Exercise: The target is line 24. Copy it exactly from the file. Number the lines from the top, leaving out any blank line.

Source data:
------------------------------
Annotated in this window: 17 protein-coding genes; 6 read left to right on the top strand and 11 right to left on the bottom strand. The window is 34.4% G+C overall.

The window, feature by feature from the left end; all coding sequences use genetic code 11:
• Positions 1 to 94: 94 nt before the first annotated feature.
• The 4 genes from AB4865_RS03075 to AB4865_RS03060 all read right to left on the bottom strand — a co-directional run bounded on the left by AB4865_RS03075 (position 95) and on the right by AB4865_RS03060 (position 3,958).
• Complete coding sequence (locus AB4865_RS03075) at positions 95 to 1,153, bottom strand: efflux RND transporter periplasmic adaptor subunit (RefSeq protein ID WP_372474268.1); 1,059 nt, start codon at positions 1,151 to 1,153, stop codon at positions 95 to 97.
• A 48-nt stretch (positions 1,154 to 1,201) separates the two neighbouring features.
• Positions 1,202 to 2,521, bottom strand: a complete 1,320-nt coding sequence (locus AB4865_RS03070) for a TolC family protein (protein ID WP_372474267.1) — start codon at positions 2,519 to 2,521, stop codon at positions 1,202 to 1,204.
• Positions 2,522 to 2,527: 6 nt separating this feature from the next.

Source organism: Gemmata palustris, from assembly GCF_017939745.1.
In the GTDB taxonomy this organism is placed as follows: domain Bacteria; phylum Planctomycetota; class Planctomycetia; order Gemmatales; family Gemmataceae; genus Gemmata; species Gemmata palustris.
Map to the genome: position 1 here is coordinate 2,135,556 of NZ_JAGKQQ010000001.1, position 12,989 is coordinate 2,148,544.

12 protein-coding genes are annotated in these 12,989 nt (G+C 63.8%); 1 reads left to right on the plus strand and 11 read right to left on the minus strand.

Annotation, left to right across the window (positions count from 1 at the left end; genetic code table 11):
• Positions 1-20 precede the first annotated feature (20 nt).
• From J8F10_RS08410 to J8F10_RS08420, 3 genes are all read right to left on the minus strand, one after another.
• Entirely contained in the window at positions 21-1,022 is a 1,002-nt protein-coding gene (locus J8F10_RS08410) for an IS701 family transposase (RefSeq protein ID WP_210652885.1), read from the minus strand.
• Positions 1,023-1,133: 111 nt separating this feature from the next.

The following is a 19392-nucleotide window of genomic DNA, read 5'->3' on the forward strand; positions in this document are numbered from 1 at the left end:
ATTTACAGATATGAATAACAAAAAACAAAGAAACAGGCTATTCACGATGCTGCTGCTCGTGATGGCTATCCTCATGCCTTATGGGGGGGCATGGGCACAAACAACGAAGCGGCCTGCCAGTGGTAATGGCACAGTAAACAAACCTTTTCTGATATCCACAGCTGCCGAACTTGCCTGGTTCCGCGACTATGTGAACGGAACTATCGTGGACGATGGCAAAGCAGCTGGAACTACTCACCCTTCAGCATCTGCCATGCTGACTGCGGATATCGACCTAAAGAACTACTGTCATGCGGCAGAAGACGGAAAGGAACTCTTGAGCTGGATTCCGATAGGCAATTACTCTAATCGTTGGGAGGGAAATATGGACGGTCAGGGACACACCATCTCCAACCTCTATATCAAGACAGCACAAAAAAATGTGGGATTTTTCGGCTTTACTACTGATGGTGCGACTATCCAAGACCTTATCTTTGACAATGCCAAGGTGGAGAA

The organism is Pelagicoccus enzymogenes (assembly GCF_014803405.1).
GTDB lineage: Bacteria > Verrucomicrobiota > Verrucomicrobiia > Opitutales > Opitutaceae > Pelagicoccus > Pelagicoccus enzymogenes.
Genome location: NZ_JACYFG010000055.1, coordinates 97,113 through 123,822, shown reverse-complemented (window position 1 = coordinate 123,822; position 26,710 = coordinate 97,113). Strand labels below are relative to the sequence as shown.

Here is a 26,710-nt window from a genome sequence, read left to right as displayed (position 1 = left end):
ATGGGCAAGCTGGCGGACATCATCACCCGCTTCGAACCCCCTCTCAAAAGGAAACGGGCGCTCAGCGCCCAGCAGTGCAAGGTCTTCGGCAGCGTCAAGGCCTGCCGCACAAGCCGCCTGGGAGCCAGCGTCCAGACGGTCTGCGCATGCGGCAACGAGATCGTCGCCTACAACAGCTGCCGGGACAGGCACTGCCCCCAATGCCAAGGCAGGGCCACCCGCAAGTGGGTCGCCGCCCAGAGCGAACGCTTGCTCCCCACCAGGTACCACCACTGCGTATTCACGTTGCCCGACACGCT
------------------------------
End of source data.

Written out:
ATGGGCAAGCTGGCGGACATCATCACCCGCTTCGAACCCCCTCTCAAAAGGAAACGGGCGCTCAGCGCCCAGCAGTGCAAGGTCTTCGGCAGCGTCAAGGCCTGCCGCACAAGCCGCCTGGGAGCCAGCGTCCAGACGGTCTGCGCATGCGGCAACGAGATCGTCGCCTACAACAGCTGCCGGGACAGGCACTGCCCCCAATGCCAAGGCAGGGCCACCCGCAAGTGGGTCGCCGCCCAGAGCGAACGCTTGCTCCCCACCAGGTACCACCACTGCGTATTCACGTTGCCCGACACGCT